Flame Cultivation on Row Crops

Final Report for FNC05-567

Project Type: Farmer/Rancher
Funds awarded in 2005: $4,877.00
Projected End Date: 12/31/2007
Region: North Central
State: Wisconsin
Project Coordinator:
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Project Information


- Organic dairy and poultry rotational grazing since 1991
- 283 acres, 100 tillable, rent 79 acres, hay-pasture-corn-oats-barley
- Contour strip, conventional tillage
- 95% of work is done with family

Farming without chemicals started in 1988. Didn’t know much, kept going to meetings held by Midwestern Bio Ag. Now I’m starting to understand how the soil is supposed to work and how the right fertilizers work, how important it is to grow cover crops to help feed and build the soil and sustain life in the soil, and help control weeds. Timing is also very important in organic farming.

The goal of this project was to use flame cultivation in row crops.

We flamed corn in different stages of growth from four leaf stage up to waist high corn, and weeds at different sizes. The intense heat (1500-2000 degrees) made small weeds curl up quite fast and eventually die. Not all weeds died -- some came back but weren’t as vigorous.

The corn looked terrible 12 hours after flaming. You'd think I killed it -- the leaves turned white and it looks like they're frosted. After 7-10 days the corn goes into a growing spurt, it grows like crazy.

The waist high corn took a little longer to catch up but if you didn’t mark the rows you couldn’t tell the difference. I noticed the taller the corn at flaming the better the yield. There were still weeds in the field -- some as big as the corn -- but not as much weed pressure.

My son, uncle, and nephew helped put the flamer together. Son, Cole liked to light the flamer. Uncle John helped operate the flamer when I was doing chores. Nephew Brandon likes putting things together. New Horizons Farm Coop helped with the regulator on the LP tank and inspected it for leaks. Daughter, Sawyer took pictures. UW Extension's Vance Haugen helped with PR work (radio and paper) and talked at the demonstration.

Flame cultivation can work -- it doesn't damage the crop. Flaming is time consuming -- you can’t travel as fast (1-2 mph). Compared to spraying; there is no carryover, no erosion to worry about. I think it helps with insects because of the intense heat.

Flame cultivation is very comparable to chemicals in price. In the future with the prices of fuel, I don’t know.

Corn silage was about the same with or without flaming, 20 tons per acre. Grain yield 100-170 bu. per acre. Measured yield off the monitor of the combine for convenience -- didn’t weigh it.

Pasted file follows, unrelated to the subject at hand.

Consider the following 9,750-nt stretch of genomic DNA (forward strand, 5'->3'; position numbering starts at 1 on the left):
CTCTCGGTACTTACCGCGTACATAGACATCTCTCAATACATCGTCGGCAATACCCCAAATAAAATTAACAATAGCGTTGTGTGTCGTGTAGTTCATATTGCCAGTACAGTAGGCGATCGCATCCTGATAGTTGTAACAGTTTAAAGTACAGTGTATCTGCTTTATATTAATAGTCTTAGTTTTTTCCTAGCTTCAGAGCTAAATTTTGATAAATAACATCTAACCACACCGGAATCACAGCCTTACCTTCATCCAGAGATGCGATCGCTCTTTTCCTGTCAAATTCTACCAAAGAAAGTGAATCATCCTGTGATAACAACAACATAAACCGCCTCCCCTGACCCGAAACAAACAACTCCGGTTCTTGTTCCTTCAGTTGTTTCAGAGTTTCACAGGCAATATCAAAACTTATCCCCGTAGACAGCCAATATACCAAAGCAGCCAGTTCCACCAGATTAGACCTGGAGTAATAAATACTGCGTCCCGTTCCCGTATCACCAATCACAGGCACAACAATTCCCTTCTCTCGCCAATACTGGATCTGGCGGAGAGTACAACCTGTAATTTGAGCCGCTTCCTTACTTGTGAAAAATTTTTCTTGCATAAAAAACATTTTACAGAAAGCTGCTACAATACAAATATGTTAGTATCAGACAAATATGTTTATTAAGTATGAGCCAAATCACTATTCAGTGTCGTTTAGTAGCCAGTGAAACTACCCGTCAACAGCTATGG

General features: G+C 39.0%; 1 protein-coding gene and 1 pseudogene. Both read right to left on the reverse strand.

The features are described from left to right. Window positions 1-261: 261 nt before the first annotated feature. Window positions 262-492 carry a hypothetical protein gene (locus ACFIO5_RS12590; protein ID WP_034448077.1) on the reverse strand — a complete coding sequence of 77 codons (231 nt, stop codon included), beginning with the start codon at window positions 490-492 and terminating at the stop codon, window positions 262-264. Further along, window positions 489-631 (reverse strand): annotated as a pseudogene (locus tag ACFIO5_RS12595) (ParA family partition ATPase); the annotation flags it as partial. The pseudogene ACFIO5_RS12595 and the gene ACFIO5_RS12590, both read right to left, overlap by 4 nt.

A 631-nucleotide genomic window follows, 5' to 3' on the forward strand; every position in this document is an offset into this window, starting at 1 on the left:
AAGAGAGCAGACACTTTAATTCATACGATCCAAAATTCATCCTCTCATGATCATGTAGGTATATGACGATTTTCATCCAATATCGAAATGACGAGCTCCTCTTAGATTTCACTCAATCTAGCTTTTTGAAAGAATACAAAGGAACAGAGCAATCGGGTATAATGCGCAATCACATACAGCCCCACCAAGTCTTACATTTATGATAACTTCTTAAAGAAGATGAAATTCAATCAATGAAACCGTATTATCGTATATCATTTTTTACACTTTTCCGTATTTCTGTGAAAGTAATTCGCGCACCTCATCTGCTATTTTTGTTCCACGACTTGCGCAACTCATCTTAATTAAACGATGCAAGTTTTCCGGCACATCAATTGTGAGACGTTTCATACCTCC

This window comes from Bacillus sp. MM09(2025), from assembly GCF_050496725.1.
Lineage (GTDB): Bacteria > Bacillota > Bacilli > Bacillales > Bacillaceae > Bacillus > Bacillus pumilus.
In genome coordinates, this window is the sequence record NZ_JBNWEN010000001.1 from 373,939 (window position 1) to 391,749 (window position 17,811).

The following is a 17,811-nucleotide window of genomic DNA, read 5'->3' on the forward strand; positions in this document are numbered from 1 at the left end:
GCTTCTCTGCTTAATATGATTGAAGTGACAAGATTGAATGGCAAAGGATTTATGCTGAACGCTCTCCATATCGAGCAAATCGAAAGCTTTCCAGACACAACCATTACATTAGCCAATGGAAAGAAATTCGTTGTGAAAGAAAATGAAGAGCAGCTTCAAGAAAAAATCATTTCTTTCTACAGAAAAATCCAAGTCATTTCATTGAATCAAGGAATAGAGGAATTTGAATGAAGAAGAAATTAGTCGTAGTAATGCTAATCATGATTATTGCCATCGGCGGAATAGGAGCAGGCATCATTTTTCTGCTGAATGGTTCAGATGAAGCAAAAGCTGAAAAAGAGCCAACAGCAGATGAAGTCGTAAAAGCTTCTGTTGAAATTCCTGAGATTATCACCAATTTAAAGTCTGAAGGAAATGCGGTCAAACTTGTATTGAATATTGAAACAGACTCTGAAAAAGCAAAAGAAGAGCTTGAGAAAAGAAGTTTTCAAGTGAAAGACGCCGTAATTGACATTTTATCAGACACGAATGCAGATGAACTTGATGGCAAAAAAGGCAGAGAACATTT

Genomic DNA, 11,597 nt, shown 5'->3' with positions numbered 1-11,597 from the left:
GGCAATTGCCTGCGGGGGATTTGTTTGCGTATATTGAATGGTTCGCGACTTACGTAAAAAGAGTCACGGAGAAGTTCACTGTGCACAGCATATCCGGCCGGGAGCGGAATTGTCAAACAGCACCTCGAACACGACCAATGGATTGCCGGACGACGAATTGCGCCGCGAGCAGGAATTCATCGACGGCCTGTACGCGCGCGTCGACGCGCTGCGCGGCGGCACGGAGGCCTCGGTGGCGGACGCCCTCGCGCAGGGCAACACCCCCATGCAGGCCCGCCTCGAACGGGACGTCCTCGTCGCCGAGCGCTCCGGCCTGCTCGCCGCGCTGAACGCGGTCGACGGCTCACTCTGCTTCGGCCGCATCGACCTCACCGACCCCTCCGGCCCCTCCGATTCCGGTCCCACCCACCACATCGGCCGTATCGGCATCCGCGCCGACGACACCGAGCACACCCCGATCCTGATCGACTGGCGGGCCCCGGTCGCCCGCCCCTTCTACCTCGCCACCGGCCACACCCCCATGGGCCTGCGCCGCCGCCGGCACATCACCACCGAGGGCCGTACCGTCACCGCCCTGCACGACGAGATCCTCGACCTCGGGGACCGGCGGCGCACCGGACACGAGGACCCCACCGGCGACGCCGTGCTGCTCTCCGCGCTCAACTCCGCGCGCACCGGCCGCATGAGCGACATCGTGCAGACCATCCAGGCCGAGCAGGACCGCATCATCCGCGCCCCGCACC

Timing is very important in flame cultivation. It works best when the weeds are small. The bigger the weeds, the more LP you have to use. With the cost of LP going up this year, will it be affordable?

Not many people came to the demonstration. Some people came back to look at the corn to see what it did, or if I killed it and they were impressed that it was still growing.

I was expecting flaming to do as good a job as spraying but it didn’t. The smaller the weed the better the job. It works very well after a cultivation with the soil loosened up.

I had trouble keeping the flamer on the rows. It’s a flat land machine on contour strips. I'm starting to fix it up to cultivate and flame at the same time to save some time and control it better in the field.

I learned that I can do something different and make it work. Now I observe my crops better and compare them with others. I need to keep playing with the flamer and get the timing down better with the stage of growth on weeds. [With a project like this] you don’t know if it will work or not. I read a lot about it and wanted to try something like this. I would tell other farmers to give other things a try.

No economic impacts. Environmental impacts not much really except for weeds and bugs. Social impacts -- it got people talking about it. Some people would ask about it at the feed mill or in town.

My receiving this grant was in the local paper and radio. Had a demonstration at night so people could see the flame. It's awesome. There were 10 people at my demonstration and 25 at my pasture walk.


Participation Summary
Any opinions, findings, conclusions, or recommendations expressed in this publication are those of the author(s) and do not necessarily reflect the view of the U.S. Department of Agriculture or SARE.